Submitted to: Gordon Research Conference Proceedings
Publication Type: Abstract Only
Publication Acceptance Date: 7/24/1998
Publication Date: N/A
Citation: N/A Interpretive Summary:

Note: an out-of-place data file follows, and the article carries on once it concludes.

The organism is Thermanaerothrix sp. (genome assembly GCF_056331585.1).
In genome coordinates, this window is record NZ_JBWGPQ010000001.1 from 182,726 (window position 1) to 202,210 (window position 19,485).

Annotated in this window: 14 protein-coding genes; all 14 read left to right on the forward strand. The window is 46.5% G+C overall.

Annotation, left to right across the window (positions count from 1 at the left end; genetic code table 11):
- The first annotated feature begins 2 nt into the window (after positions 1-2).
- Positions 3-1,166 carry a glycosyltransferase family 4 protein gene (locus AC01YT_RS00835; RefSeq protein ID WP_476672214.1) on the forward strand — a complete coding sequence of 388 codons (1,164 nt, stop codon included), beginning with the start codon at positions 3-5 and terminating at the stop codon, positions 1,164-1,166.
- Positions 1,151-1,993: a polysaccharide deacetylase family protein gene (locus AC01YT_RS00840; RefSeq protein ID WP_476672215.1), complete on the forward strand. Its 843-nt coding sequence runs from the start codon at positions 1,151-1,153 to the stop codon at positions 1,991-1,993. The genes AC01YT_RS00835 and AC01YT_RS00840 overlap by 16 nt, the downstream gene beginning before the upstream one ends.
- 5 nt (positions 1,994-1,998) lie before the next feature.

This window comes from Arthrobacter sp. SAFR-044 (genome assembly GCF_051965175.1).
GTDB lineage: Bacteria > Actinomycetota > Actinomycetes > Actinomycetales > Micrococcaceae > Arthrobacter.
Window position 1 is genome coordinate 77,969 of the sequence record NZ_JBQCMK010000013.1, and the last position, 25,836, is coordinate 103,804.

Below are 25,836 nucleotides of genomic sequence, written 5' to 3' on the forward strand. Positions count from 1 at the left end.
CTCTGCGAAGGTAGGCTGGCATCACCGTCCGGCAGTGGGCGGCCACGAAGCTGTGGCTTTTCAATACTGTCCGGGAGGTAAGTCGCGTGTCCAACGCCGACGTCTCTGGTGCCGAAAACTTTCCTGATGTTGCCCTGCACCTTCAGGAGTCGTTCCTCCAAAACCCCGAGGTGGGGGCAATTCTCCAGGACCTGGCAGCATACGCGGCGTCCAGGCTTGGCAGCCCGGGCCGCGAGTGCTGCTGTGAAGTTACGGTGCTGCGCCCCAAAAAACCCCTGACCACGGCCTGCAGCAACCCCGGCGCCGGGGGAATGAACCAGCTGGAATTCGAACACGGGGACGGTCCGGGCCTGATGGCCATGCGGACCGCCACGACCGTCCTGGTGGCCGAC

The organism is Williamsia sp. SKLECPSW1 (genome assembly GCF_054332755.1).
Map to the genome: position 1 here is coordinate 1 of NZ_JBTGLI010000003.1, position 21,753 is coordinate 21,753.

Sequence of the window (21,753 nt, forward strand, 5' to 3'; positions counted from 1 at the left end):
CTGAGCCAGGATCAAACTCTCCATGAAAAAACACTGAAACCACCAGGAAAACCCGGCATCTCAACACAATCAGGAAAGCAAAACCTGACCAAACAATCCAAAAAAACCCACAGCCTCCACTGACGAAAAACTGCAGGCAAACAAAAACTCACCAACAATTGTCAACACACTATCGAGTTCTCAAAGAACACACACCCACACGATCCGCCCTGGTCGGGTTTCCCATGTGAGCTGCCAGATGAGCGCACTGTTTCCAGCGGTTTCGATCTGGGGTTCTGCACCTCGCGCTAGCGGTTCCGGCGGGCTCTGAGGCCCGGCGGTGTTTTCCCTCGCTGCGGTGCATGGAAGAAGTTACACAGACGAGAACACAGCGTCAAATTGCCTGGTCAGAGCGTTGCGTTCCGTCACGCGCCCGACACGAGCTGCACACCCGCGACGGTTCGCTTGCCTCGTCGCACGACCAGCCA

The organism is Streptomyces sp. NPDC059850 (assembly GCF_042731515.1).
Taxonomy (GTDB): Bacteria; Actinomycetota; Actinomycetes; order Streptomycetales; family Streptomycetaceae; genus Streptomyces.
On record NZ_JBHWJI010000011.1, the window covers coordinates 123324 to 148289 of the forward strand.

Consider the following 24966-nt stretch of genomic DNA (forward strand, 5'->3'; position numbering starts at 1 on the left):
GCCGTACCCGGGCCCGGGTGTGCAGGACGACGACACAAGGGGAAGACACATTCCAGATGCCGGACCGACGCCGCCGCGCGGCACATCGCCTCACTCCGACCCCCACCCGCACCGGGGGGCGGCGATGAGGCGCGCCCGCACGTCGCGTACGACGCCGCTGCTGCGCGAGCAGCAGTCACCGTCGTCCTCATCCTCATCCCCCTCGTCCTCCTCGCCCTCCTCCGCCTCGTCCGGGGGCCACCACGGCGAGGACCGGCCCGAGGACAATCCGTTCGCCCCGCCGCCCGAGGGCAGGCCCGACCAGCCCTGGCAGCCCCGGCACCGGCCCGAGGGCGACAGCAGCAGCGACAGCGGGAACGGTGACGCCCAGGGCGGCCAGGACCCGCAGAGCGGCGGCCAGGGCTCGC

Technical Abstract: Trichothecene-producing and -nonproducing Fusarium graminearum strains were tested for their ability to cause Gibberella ear rot in replicate field trials at two locations in 1996. This was accomplished by inoculating Zea mays ears with transgenic F. graminearum strains in which the trichothecene biosynthetic pathway had been knocked out via the specific disruption of the trichodiene synthase gene. A derivative revertant strain in which trichothecene production had been restored through recombination was also used. A silk channel inoculation method was employed at both the Ontario and Illinois test sites. In addition, a kernel puncture method was used at the Ontario location. Harvested corn was analyzed for visual disease severity, yield, deoxynivalenol (DON) concentration, and fungal biomass either by ergosterol quantitation and/or fungal DNA quantitation by means of PCR. The trichothecene-nonproducing strains were still pathogenic but less virulent on corn than the trichothecene-producing progenitor and revertant strains, as assayed by most parameters. This suggests that the trichothecenes act as virulence factors to enhance the aggressiveness of F. graminearum on corn.